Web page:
The study will look into the possibility for subway, commuter rail, light rail or bus service that would run in tandem with existing freight rail service to help residents travel within Brooklyn and Queens. The study comes at a time when residents in the Maspeth, Middle Village and Glendale areas have been pointing out the lack of subways in that southwestern area of Queens as a part of the redesign of the borough’s bus network.

It also comes shortly after Mayor de Blasio began a renewed effort to advance the BQX, another Brooklyn-to-Queens transit alternative that would travel from Red Hook to Astoria along the East River. The MTA’s press release emphasized the possibilities for connections or transfers to intersecting subway lines and the LIRR. “Putting mass transit on the Bay Ridge Branch could allow the MTA to serve more neighborhoods and provide better connections to thousands of people throughout Brooklyn and Queens – all while also creating opportunities for increasing environmentally-friendly freight rail in years to come,” said Lieber.

Engineering firm AECOM will work on the study with subcontractor WSP.

Andy "Daddy Train" Byford Steps Down As MTA Chairman

NEW YORK, NY — New York City Transit Authority President Andy Byford announced his resignation on Thursday. Byford shared the news during a Metropolitan Transportation Authority board meeting.

“I’m very proud of what we have achieved as a team over the past two years and I believe New York City Transit is well-placed to continue its forward progress now that the MTA has a record-breaking $51.5 billion Capital Program in place,” he said in a statement. “I’m very grateful to Gov. Cuomo, Chairman Foye and members of the Board for giving me the opportunity to serve New York and to head up North America’s largest transit system.” Byford will stay on the job until Feb. 21. It is unclear who is successor will be.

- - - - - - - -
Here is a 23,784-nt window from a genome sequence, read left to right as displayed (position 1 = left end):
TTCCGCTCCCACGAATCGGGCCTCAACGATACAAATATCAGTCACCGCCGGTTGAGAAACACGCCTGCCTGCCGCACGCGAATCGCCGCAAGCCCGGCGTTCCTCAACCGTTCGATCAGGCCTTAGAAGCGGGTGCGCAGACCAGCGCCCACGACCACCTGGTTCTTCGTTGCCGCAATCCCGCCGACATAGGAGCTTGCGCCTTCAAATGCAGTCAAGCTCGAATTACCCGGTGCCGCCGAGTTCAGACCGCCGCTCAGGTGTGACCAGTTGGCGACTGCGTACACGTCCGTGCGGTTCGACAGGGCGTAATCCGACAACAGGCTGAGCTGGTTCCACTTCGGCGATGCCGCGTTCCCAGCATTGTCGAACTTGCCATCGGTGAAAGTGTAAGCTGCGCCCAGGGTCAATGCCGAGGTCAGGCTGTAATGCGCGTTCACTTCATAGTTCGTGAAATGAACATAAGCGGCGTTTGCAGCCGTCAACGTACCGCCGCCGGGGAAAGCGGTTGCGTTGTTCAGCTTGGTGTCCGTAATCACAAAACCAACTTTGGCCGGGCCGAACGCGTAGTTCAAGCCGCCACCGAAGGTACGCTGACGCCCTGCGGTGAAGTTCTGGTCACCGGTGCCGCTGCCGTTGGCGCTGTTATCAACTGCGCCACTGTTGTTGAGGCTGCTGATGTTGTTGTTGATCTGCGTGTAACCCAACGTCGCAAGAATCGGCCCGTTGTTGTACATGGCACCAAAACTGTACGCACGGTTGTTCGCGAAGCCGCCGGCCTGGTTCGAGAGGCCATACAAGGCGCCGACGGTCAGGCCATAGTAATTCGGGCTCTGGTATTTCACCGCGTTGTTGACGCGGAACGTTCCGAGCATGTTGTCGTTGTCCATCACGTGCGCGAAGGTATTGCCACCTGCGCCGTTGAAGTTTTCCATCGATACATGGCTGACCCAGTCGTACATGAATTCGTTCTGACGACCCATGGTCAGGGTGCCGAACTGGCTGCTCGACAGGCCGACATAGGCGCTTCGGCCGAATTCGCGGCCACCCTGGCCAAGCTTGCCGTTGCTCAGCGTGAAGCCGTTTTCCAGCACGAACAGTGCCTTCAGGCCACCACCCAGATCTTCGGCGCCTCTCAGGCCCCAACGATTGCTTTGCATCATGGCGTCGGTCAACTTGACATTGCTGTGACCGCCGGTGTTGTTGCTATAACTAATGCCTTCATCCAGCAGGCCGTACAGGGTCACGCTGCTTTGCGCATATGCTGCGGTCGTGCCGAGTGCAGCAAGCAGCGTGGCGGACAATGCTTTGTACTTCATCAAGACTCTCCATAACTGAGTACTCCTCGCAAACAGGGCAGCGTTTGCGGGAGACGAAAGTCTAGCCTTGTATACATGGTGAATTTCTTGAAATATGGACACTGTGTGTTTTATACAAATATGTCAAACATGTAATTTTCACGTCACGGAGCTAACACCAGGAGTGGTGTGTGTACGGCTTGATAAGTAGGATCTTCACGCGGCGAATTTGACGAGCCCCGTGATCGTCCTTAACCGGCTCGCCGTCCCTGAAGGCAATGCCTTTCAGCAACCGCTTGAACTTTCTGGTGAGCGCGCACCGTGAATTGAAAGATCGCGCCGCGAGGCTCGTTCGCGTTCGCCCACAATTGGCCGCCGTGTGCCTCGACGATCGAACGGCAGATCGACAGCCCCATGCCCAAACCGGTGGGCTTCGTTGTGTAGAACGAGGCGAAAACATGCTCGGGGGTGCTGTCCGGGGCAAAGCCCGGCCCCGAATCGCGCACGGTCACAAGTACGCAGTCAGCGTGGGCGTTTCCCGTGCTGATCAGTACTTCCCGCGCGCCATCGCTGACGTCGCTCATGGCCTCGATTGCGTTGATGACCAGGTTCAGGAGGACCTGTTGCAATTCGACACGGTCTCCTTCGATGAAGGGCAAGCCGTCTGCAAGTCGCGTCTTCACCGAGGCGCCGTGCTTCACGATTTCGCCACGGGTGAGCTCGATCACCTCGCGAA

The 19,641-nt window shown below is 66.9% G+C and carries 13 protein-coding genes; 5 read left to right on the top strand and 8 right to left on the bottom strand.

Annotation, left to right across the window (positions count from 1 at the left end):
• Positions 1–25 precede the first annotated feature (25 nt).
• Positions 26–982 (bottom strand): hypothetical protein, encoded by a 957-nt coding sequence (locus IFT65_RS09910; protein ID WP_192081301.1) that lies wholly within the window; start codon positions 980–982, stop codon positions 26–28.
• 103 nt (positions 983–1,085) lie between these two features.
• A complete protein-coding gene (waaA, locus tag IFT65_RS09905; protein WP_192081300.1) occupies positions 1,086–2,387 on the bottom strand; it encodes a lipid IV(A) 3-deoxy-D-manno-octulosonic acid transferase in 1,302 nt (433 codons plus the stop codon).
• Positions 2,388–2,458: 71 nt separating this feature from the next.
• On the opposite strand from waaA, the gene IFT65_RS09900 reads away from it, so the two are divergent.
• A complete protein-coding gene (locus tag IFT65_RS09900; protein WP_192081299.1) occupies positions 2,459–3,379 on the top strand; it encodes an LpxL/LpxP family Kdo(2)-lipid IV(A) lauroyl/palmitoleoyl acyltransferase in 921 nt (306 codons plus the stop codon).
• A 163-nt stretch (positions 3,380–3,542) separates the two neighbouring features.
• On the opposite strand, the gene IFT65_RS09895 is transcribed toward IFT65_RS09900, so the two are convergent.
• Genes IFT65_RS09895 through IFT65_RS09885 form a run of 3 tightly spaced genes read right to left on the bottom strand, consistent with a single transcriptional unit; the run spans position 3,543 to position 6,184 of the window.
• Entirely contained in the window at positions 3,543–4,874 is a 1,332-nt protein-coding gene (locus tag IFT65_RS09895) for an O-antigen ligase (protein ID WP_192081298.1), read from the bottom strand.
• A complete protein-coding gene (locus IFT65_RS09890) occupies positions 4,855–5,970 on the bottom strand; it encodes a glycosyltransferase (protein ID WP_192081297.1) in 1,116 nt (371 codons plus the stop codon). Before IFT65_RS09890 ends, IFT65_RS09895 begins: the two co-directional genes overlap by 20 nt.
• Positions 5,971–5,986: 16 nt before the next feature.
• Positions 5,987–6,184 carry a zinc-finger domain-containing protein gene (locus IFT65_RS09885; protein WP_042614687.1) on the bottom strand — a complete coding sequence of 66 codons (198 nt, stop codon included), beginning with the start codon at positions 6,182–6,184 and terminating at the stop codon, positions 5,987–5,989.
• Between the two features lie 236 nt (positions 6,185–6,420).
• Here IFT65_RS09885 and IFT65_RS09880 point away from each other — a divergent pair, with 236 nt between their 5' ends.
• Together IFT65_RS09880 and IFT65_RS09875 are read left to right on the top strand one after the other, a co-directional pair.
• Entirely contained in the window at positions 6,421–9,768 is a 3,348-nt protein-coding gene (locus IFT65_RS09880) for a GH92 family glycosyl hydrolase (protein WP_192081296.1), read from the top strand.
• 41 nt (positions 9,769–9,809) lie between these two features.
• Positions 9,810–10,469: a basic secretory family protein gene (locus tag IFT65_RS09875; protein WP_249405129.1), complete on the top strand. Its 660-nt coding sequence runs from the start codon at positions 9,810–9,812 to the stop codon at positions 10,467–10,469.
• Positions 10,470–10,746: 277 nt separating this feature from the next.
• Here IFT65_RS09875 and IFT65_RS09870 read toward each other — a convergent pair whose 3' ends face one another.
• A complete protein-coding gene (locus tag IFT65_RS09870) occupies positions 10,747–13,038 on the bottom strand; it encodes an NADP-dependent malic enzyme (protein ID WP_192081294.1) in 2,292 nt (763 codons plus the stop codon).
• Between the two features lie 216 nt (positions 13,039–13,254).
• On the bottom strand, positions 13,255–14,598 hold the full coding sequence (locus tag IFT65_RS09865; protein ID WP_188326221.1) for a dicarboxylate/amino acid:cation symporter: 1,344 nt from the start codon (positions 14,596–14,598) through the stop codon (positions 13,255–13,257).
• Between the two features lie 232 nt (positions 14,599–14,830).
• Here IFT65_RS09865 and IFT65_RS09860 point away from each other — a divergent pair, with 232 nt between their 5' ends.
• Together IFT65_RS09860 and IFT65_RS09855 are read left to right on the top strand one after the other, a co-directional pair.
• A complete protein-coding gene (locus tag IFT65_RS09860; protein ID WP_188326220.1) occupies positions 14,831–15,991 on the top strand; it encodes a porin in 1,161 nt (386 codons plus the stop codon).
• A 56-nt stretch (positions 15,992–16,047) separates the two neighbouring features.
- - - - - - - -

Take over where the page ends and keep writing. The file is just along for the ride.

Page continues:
Byford has held the position for just over two years and previously had similar roles in Toronto, Sydney, and London. During his time with the MTA he has been praised for turning it around by upgrading equipment, cleaning up stations, improving “on time” service and increasing ridership. He even dealt with Bombardier when they had a late delivery with the R179s; at least he'll be around to see the R179s come back to action.

I enjoyed Andy Byford's time with the MTA. In just two years, he helped improve bus and subway service and implement both the Subway Action Plan and the Bus Network Redesign plan. I don't care what anyone else has to say; Andy Byford was the best NYCT President we have ever had by far. Thank You for your time with the MTA, Andy; we wish you nothing but the best. My message is to whomever takes on the role of NYCT President; you better do a good job and do it right and continue on where Daddy Train left off.